Bob Bickford: Absolutely. So I want us to think about this two ways, cuz I think it’s important. First of all. There’s the mission field right around the church, right? So your church to have kind of a church centric mess, missional, approach. And what I mean is that the geography, the address, the location, the people that are right immediately around your church because he, here’s what I know, Jimbo, it can be 50% or, or more, or 50% or less of your church attenders who live right around your church.
Right. And the day of driving and automobiles and, choice, you may be reaching people that drive, you know, 10 plus minutes to, to attend your church. And they don’t shop in the area, in the neighborhood where a church is, but your church still has a mission field right around it. so in some ways, think about it that [00:04:00] way.
And all those who live close to the church, rally them for mission-centric activities that occur right around the church. Then what I would also say, Jimbo, is how can you empower those who drive further in, from further away to be on mission in their neighborhoods? Right? you know, they’re driving in to do mission.
Well, let’s, let’s reverse that cuz remember in Matthew 28, what does it say? Go. Into all the world. All right, so you’ve already got them dispersed after Sunday, but equip them to do mission in their neighborhood. And so these suggestions that we’re going to to make here, here’s what I like about them. They don’t require committee approval or calendar space, they really don’t acqui, uh, require all that much money.
Like you can do this with, with just a limit to money. So what we would love, to see is some replants and revitalizations just kind of take some of these ideas and maybe even implement them. And then send us a picture. Like, put it [00:05:00] on our Facebook page, put it on Twitter. We would love to celebrate and highlight the work that you’re doing, uh, to the missional in your neighborhoods.
JimBo Stewart: Absolutely. No, that’d be really good. Uh, all right, let’s, let’s sum of these out. Let’s start with, the first one that you’ve got listed here. Pray for your neighbors by name. course, you’ll have to learn their names in order to
Bob Bickford: Yeah. There’s a couple things that you can do here and I think if you just, show up at the church or at your house and you can produce a very simple prayer
JimBo Stewart: Mm-hmm.
Bob Bickford: That says something like this, Hey, we’re so glad to be in your neighborhood. Our church is gonna be praying for the people of our area over the next few weeks.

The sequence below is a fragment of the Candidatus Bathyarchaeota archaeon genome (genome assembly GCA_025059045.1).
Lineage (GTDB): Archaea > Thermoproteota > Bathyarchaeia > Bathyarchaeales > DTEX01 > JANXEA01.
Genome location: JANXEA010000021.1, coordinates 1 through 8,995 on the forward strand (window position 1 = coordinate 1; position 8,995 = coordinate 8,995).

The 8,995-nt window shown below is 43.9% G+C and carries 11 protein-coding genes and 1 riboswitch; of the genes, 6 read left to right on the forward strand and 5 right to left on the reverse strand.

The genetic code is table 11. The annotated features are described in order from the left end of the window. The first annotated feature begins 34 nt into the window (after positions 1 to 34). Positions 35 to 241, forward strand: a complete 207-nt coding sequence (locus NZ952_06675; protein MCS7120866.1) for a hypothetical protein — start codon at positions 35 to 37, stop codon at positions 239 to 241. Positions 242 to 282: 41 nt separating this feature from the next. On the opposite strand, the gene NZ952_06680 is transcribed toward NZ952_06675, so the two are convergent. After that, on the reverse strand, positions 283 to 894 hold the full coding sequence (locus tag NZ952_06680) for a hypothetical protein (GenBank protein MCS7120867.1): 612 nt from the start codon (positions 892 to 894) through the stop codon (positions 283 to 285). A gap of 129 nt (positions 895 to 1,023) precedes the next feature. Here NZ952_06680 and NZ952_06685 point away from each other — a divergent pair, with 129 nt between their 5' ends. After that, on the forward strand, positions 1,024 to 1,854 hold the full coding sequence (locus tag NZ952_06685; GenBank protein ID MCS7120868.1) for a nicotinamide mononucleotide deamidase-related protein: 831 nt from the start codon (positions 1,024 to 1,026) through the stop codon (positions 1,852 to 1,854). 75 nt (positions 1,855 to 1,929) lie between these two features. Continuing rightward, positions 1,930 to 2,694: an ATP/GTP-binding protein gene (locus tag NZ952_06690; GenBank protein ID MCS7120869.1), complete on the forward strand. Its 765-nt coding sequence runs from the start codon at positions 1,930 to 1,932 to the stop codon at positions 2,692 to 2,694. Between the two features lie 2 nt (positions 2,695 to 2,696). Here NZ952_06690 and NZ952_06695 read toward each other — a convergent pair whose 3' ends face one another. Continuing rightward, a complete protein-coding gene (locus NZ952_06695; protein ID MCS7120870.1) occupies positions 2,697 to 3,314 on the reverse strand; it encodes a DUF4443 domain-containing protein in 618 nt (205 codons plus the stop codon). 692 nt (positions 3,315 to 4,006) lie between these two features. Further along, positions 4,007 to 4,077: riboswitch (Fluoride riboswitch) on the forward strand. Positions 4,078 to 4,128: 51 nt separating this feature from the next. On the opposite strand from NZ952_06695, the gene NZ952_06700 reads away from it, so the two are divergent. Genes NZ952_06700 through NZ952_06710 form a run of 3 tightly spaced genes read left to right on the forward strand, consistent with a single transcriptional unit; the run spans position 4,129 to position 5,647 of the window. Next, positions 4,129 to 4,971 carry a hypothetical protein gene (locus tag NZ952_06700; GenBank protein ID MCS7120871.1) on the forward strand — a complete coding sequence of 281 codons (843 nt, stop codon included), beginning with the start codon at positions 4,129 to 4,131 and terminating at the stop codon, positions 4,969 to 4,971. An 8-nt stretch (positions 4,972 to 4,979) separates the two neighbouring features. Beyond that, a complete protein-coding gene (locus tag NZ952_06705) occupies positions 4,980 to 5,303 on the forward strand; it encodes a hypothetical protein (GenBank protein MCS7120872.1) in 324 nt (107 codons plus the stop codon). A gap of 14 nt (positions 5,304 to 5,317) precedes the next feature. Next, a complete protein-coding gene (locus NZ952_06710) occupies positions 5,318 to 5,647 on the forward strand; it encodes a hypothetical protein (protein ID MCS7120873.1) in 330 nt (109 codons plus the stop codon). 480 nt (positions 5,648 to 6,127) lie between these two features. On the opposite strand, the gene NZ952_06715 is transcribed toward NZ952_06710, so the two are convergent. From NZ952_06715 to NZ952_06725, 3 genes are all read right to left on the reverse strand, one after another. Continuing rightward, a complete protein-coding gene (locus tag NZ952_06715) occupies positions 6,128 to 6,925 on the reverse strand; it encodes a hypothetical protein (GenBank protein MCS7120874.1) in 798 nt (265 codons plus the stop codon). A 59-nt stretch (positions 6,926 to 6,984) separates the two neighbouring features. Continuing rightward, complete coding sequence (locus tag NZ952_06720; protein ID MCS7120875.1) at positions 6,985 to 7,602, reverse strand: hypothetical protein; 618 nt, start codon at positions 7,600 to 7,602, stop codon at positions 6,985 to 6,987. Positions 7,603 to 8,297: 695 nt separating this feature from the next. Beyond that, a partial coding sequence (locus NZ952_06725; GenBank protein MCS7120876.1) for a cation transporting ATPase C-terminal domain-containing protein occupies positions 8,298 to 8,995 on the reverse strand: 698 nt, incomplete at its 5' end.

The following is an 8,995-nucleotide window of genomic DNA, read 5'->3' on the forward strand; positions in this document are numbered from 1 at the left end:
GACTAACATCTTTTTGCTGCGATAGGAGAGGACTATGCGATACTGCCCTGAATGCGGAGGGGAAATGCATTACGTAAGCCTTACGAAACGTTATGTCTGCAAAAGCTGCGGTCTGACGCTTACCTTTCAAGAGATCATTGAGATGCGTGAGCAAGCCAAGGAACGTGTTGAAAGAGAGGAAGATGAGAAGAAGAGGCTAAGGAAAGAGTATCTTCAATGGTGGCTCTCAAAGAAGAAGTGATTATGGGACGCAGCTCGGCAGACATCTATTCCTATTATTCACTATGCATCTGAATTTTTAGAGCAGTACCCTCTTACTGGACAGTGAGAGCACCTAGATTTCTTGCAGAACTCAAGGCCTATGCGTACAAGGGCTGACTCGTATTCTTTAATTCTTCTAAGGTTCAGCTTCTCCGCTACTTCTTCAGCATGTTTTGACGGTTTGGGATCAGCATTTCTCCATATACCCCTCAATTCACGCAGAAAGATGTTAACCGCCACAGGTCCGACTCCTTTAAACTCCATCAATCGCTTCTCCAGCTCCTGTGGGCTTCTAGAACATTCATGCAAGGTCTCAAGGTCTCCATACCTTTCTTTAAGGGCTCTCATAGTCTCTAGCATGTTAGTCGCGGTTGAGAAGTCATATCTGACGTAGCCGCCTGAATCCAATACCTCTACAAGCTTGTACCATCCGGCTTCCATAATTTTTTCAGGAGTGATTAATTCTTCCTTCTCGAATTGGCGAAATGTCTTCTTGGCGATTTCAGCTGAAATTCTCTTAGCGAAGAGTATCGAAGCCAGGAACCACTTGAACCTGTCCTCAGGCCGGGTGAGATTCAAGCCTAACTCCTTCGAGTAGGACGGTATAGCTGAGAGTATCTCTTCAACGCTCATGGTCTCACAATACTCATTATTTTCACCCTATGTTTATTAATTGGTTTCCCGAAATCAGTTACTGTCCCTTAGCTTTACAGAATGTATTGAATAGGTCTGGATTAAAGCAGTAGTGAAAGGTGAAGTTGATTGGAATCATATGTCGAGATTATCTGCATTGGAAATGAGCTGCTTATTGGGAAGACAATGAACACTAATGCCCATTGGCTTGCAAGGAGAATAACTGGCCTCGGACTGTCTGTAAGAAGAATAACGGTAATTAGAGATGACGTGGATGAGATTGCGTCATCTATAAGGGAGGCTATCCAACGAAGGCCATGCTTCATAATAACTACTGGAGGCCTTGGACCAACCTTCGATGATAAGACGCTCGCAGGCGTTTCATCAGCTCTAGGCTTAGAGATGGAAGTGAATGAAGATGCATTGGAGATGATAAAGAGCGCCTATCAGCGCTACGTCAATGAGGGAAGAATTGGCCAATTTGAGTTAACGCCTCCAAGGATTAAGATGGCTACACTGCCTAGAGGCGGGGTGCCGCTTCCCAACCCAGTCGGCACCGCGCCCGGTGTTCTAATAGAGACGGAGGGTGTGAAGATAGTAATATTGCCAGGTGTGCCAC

Is there anything that we could pray for you about? Right? And give them that card. And you could do two things. One is you could put a stamp on the back of it. So that they could fill it out and drop it in the mailbox. You could put a QR code on it where they could scan it with their phone and then fill out, a prayer request.[00:06:00]
And then as those come in, Share those with your church family, right? Do some of those o on a Sunday morning as they come in. Say, Hey, we’re gonna pray for one of our neighbors. They indicated that they were, you know,
interested in this. Jimbo, if you have a sign, do you remember those signs where you change the letters all the time?
Where, where somebody has come up with a pithy saying, and then you gotta change. Or if the high school youth break in, they put, they like spell out bad words on the sign and you’ve gotta change that before Sunday. So I mean, Put it on your sign. If you’ve got letters or if you’re really one of those churches that, that has arrived and you have a digital sign, man, put it out there on your sign that, that your church is praying for the neighborhood and you’d like for people to share their prayer requests.
What this does is one, is it lets your neighbors know that you care about ’em, but it also motivates your church, to be active in knowing the needs of the neighbors right around either the church or in their neighborhood.
JimBo Stewart: I think one of the ways you could think about that is, if you were to draw like a tic-tac toe symbol, and, draw your, draw your house [00:07:00] in that middle circle, and then, if you don’t know the names of like, so what is in that tic-tac? So circle, if you’re the center who lives across the street from you, who lives behind you, who lives to the left, who lives to the right, and then who lives diagonal from those.
And maybe a goal for the summer is, is even just figuring out the names of those families. If you’re, if you’re not aware, and this is something that you can easily challenge your people to do, and at the very least, right, you get the names and you start praying for ’em and you, and that’s it. That’s as far as you go.
But certainly if you could go steps further, that’d be amazing. But for some people, that’s gonna be a pretty overwhelming task, just depending on how you’re wired with that. And, that might be one of those things that, that’s a really great way to think about how do we just even identify who our neighbors are?
How do we pray for them? How do we invest in that relationship? and not just put something on their door that says, Hey, you should come to my church. but how do we actually build, a relationship with them?
Bob Bickford: Absolutely. Here’s another idea. It’s important for us to get out and be active in [00:08:00] our neighborhood. So one of the things we’ve done, Jimbo, is we’ve adopted a couple of dogs, the pit bull wrecking crew. and we constantly walk those pit bulls, not because we necessarily. Decided that we just wanna walk a lot, but if we don’t walk the dogs, they get into mischief in our house.